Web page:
:lol: This is a tech discussion, I'll do a writeup on my car when I get a chance :D
 

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Compression allows for more boost. In the case of my car, and any other with the same hg/piston setup should be able run 17/18psi all day long. If you got the tt stuff put in then you would have a lower compression now due to the dished pistons as well as a headgasket. I imagine one, or both, were added to your car to allow for higher boost.

It is quite possible to run 18psi on 93 with a turbo or s/c. All cars make peak torque down low and peak hp up high. 5252 is the magic number where they cross and they always cross there. Look at any dyno ever.

I think you may be overthinking, or maybe I'm underthinking, the question at hand. WIth the appropriate compression ratio you can safely run more boost on lower octane fuel. 18psi is 18psi whether it is a turbo or an s/c. There are tradeoffs involved, but 17/18psi seems to be pretty safe. On the stock pistons, even with a hg, you are limited to 15psi @ 93 due to the pistons not being dished, thus a higher c/r.
 

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dasgalloway said:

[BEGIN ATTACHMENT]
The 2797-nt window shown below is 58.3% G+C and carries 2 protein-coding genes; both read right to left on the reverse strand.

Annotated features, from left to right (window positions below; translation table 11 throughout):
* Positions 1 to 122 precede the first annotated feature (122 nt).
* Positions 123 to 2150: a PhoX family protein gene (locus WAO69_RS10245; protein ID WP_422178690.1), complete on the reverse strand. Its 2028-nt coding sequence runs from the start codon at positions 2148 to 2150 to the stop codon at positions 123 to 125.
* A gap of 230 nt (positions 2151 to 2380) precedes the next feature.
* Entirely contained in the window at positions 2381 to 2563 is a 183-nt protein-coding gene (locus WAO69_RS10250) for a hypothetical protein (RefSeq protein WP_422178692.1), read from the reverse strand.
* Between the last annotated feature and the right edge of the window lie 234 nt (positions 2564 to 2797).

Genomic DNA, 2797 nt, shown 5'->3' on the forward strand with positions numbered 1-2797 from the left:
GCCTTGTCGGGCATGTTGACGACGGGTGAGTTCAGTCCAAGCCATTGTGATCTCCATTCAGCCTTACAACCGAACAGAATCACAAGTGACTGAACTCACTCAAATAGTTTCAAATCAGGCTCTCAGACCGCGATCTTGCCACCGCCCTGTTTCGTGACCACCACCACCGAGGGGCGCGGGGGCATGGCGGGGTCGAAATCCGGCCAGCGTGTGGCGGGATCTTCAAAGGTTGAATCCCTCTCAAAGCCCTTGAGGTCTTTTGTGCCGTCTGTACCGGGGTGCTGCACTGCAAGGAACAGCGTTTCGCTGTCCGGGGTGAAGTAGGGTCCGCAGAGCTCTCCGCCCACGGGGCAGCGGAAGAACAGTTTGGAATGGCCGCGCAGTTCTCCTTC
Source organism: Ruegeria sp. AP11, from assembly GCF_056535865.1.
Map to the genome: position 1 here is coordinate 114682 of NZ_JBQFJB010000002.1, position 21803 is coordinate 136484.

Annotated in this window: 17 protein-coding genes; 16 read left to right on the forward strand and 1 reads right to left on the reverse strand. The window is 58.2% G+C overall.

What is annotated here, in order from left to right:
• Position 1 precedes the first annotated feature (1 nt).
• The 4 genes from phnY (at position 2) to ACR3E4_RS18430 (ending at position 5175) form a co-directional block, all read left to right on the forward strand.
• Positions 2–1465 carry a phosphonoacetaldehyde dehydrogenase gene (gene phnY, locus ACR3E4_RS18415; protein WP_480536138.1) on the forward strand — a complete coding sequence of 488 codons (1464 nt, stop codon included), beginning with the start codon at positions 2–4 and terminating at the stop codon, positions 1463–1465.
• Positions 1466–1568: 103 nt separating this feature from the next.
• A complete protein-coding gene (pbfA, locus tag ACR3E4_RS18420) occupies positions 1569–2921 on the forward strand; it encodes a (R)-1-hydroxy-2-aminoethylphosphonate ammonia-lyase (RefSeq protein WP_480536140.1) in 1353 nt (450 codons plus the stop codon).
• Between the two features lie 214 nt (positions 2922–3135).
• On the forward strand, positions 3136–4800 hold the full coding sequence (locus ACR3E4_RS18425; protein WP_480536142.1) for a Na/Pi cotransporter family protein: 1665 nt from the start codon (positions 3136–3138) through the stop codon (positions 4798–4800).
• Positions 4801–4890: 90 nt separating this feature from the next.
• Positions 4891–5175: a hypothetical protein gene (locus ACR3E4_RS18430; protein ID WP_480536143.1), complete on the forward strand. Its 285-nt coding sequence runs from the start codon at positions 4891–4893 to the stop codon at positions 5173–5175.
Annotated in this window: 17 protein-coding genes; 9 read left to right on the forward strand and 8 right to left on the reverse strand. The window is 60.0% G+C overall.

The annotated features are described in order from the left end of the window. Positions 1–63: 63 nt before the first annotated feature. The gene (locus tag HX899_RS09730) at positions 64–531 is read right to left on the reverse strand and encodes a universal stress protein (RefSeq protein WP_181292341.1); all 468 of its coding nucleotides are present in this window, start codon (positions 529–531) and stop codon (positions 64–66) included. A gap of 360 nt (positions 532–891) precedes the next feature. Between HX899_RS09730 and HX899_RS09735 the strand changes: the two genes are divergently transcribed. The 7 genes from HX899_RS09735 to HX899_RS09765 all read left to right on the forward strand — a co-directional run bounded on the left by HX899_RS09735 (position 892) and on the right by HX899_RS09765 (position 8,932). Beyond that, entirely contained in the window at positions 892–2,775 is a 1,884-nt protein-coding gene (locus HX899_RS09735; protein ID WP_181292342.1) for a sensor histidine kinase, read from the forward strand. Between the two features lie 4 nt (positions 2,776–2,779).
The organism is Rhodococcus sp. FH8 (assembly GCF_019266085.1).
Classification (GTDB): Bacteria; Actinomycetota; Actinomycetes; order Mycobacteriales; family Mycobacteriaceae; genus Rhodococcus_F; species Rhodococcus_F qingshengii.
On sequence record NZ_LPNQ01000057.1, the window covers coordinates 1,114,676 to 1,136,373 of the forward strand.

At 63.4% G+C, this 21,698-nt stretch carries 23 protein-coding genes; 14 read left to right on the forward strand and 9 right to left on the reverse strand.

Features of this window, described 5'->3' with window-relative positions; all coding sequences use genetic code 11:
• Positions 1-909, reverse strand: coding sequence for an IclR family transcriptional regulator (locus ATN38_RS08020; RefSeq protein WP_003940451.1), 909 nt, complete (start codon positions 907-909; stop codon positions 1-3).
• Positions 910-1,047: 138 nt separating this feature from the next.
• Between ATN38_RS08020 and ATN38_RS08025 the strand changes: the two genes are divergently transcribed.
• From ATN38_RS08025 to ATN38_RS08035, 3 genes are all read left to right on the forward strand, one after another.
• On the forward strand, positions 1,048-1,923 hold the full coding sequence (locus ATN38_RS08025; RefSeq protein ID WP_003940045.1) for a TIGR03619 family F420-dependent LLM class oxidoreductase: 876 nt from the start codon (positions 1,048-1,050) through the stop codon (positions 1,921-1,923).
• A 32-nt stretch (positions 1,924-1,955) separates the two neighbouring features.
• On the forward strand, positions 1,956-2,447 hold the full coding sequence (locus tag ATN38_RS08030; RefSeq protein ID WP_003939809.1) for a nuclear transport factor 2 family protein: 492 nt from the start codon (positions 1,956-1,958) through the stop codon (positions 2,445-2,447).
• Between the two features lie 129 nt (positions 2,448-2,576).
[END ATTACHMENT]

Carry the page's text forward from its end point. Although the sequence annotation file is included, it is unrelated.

The other extension to the question would be: Why can't you make a boost controller for a turbo with a progressive increase... so you run 15 psi @ 5000 rpms but then let it increase to 18psi by redline? You'd get the "spool" ability of a turbo to make more boost down low while staying within safe limits, but benefit from the ability to run 18-20 psi in the higher revs and make more power (+ keeping the tq flat).
I think that is possible with a remote control for the boost controller, I think greddy has it.
 

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Discussion Starter #6
VVTIS said:
dasgalloway said:
The other extension to the question would be: Why can't you make a boost controller for a turbo with a progressive increase... so you run 15 psi @ 5000 rpms but then let it increase to 18psi by redline? You'd get the "spool" ability of a turbo to make more boost down low while staying within safe limits, but benefit from the ability to run 18-20 psi in the higher revs and make more power (+ keeping the tq flat).